PbS nanocrystal growth and overgrowth by thiourea precursors
Wolfgang Heiss a, Niall Killilea a, Mykhailo Sytnyk a
a Friedrich-Alexander-Universität Erlangen-Nürnberg, Institute Materials for Electronics and Energy Technology, Department of Materials Science and Engineering, Energy Campus Nürnberg, Fürther Straße, 250, Nürnberg, Germany
Proceedings of Online nanoGe Fall Meeting 20 (OnlineNFM20)
#INfraNC20. Infrared Nanocrystals
Online, Spain, 2020 October 20th - 23rd
Organizers: Emmanuel Lhuillier and Philippe Guyot-Sionnest
Invited Speaker, Wolfgang Heiss, presentation 214
Publication date: 4th October 2020

Colloidal nanocrystals from PbS are most prominent materials for applications in optoelectronic devices operating in near to mid-infrared. Traditionally, they are synthesized by a hot injection method based on bis(trimethylsilyl) sulfide used as sulfur precursor. More recently Hendricks et al. [1] introduced a library of substituted thio-ureas as sulfur precursors of varying reactivity that can be used for size tuning. We combined these two approaches and selected a disubstituted thiourea compound as sulfur precursor and show the growth [2] and overgrowth of colloidal nanocrystals with this precursor. The advantage of this method is, that we can obtain controlled growth over infinitely large substrates, over all the nanocrystal size range towards bulk material (Figure 1). With the thio-urea precursor homo-epitaxial growth is achieved as well as heteroepitaxial growth, certainly related to the lattice matching between the substrate and the overgrowing PbS crystal. The obtained materials are of excellent quality and based on the nanocrystals grown from the thiourea precursor, photoconducting devices are demonstrated with band gap energies reaching those of the bulk material. The nanocrystals were also applied in photovoltaic devices providing record like behavior, especially for relatively long wavelengths [3]. Thus the growth of optoelectronic structures form thiourea precursors in organic solvents represents a versatile and promising rout for the low cost fabrication of infrared-optoelectronic devices.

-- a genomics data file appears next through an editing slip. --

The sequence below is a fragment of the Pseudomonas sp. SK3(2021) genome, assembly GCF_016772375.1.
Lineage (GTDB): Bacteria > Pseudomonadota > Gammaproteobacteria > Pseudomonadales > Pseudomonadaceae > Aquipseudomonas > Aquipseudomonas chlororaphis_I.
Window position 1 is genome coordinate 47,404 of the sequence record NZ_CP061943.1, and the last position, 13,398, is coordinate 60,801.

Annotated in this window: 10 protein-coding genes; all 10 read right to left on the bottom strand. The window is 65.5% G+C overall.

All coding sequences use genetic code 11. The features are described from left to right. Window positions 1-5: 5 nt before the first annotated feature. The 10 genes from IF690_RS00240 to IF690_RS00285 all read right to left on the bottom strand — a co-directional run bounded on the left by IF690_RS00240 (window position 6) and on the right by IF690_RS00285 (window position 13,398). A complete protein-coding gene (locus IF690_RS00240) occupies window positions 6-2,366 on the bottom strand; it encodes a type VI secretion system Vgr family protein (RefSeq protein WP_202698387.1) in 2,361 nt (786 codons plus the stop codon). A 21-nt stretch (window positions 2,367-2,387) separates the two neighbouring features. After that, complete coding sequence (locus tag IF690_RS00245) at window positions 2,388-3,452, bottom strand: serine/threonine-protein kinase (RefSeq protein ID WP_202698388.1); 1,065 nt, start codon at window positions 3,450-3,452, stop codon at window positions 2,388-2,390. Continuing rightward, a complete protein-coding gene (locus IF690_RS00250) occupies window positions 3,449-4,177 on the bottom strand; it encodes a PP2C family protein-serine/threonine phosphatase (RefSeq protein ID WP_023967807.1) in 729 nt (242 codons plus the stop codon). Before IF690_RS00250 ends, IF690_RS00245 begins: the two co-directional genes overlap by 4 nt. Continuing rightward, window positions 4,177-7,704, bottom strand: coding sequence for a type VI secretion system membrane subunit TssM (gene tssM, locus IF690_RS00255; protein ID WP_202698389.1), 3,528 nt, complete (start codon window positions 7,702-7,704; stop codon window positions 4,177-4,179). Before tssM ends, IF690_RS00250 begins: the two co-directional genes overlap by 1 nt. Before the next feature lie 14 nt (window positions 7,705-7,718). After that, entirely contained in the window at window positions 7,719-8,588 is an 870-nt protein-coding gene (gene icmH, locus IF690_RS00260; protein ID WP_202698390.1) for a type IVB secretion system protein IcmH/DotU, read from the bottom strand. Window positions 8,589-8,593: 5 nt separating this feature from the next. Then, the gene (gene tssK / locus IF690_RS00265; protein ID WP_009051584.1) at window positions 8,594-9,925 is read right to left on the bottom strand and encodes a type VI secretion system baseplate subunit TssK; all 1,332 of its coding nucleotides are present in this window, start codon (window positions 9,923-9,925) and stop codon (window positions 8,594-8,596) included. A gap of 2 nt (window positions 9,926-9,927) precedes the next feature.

We aknowledge financial support from the Deutsche Forschungsgemeinschaft via project 404984854 and the GRK2495/J. 

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